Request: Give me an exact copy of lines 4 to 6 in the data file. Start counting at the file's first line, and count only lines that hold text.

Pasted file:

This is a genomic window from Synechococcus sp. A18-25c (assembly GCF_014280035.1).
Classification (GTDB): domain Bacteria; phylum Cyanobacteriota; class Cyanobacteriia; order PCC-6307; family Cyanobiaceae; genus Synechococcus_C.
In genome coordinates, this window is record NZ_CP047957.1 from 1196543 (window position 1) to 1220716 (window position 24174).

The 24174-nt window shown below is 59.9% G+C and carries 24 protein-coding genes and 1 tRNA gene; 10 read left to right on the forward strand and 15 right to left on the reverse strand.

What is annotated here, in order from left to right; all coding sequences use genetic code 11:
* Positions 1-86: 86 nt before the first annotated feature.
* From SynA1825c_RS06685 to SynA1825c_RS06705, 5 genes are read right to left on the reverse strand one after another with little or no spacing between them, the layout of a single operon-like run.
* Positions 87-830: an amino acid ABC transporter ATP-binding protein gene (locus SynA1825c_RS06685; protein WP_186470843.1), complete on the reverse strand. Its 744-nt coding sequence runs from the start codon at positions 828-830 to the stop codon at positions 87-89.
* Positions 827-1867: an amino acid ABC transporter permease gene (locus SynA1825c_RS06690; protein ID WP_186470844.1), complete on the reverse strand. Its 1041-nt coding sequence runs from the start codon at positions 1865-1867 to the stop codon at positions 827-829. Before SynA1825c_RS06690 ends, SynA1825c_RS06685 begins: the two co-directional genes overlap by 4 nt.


The 24174-nt window shown below is 59.9% G+C and carries 24 protein-coding genes and 1 tRNA gene; 10 read left to right on the forward strand and 15 right to left on the reverse strand.

What is annotated here, in order from left to right; all coding sequences use genetic code 11:
* Positions 1-86: 86 nt before the first annotated feature.